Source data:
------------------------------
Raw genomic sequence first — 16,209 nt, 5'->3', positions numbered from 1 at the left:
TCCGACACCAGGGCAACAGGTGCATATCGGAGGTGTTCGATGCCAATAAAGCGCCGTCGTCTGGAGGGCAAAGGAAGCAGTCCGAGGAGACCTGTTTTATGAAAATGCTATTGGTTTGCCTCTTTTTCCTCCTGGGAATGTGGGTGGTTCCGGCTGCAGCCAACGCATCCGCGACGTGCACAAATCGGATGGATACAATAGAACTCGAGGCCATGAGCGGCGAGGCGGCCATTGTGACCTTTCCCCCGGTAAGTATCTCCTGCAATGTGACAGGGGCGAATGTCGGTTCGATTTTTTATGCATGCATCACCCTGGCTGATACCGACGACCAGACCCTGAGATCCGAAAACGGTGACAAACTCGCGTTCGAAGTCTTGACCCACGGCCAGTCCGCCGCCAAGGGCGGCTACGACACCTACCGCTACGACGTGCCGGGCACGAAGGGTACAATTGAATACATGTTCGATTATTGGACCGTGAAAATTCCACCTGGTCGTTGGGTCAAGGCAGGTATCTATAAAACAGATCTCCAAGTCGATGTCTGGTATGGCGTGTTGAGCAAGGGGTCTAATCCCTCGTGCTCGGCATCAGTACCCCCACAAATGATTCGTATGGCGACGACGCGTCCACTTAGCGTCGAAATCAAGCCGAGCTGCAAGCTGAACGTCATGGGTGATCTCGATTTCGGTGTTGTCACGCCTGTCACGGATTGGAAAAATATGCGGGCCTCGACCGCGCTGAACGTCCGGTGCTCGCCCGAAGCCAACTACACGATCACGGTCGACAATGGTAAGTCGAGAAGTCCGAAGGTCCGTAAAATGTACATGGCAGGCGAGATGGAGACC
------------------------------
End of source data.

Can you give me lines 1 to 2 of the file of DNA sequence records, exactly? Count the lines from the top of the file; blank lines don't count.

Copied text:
Raw genomic sequence first — 16,209 nt, 5'->3', positions numbered from 1 at the left:
TCCGACACCAGGGCAACAGGTGCATATCGGAGGTGTTCGATGCCAATAAAGCGCCGTCGTCTGGAGGGCAAAGGAAGCAGTCCGAGGAGACCTGTTTTATGAAAATGCTATTGGTTTGCCTCTTTTTCCTCCTGGGAATGTGGGTGGTTCCGGCTGCAGCCAACGCATCCGCGACGTGCACAAATCGGATGGATACAATAGAACTCGAGGCCATGAGCGGCGAGGCGGCCATTGTGACCTTTCCCCCGGTAAGTATCTCCTGCAATGTGACAGGGGCGAATGTCGGTTCGATTTTTTATGCATGCATCACCCTGGCTGATACCGACGACCAGACCCTGAGATCCGAAAACGGTGACAAACTCGCGTTCGAAGTCTTGACCCACGGCCAGTCCGCCGCCAAGGGCGGCTACGACACCTACCGCTACGACGTGCCGGGCACGAAGGGTACAATTGAATACATGTTCGATTATTGGACCGTGAAAATTCCACCTGGTCGTTGGGTCAAGGCAGGTATCTATAAAACAGATCTCCAAGTCGATGTCTGGTATGGCGTGTTGAGCAAGGGGTCTAATCCCTCGTGCTCGGCATCAGTACCCCCACAAATGATTCGTATGGCGACGACGCGTCCACTTAGCGTCGAAATCAAGCCGAGCTGCAAGCTGAACGTCATGGGTGATCTCGATTTCGGTGTTGTCACGCCTGTCACGGATTGGAAAAATATGCGGGCCTCGACCGCGCTGAACGTCCGGTGCTCGCCCGAAGCCAACTACACGATCACGGTCGACAATGGTAAGTCGAGAAGTCCGAAGGTCCGTAAAATGTACATGGCAGGCGAGATGGAGACC